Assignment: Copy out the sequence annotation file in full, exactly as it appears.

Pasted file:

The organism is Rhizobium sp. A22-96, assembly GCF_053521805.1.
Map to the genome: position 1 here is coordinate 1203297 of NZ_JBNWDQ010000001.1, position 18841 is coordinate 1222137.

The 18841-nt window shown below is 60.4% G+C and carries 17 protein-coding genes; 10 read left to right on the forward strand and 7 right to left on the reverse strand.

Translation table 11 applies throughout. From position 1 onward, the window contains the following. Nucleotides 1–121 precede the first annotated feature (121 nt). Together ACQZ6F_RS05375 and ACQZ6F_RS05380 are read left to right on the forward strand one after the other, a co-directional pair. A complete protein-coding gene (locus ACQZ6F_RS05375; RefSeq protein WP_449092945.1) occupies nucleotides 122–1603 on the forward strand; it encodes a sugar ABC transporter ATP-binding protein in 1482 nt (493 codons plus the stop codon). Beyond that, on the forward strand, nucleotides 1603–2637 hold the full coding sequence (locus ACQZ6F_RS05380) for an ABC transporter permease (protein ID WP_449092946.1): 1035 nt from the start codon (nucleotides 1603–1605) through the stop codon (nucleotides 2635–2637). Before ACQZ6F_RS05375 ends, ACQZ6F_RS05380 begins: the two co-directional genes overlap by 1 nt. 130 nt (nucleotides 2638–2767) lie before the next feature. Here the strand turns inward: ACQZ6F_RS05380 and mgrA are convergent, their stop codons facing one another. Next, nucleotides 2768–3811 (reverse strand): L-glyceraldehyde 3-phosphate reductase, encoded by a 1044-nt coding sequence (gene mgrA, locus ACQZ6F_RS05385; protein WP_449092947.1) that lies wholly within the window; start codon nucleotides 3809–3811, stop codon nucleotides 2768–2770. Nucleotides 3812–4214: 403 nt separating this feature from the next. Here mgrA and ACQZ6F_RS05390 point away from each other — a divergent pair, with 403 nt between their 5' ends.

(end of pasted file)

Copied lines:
The organism is Rhizobium sp. A22-96, assembly GCF_053521805.1.
Map to the genome: position 1 here is coordinate 1203297 of NZ_JBNWDQ010000001.1, position 18841 is coordinate 1222137.

The 18841-nt window shown below is 60.4% G+C and carries 17 protein-coding genes; 10 read left to right on the forward strand and 7 right to left on the reverse strand.

Translation table 11 applies throughout. From position 1 onward, the window contains the following. Nucleotides 1–121 precede the first annotated feature (121 nt). Together ACQZ6F_RS05375 and ACQZ6F_RS05380 are read left to right on the forward strand one after the other, a co-directional pair. A complete protein-coding gene (locus ACQZ6F_RS05375; RefSeq protein WP_449092945.1) occupies nucleotides 122–1603 on the forward strand; it encodes a sugar ABC transporter ATP-binding protein in 1482 nt (493 codons plus the stop codon). Beyond that, on the forward strand, nucleotides 1603–2637 hold the full coding sequence (locus ACQZ6F_RS05380) for an ABC transporter permease (protein ID WP_449092946.1): 1035 nt from the start codon (nucleotides 1603–1605) through the stop codon (nucleotides 2635–2637). Before ACQZ6F_RS05375 ends, ACQZ6F_RS05380 begins: the two co-directional genes overlap by 1 nt. 130 nt (nucleotides 2638–2767) lie before the next feature. Here the strand turns inward: ACQZ6F_RS05380 and mgrA are convergent, their stop codons facing one another. Next, nucleotides 2768–3811 (reverse strand): L-glyceraldehyde 3-phosphate reductase, encoded by a 1044-nt coding sequence (gene mgrA, locus ACQZ6F_RS05385; protein WP_449092947.1) that lies wholly within the window; start codon nucleotides 3809–3811, stop codon nucleotides 2768–2770. Nucleotides 3812–4214: 403 nt separating this feature from the next. Here mgrA and ACQZ6F_RS05390 point away from each other — a divergent pair, with 403 nt between their 5' ends.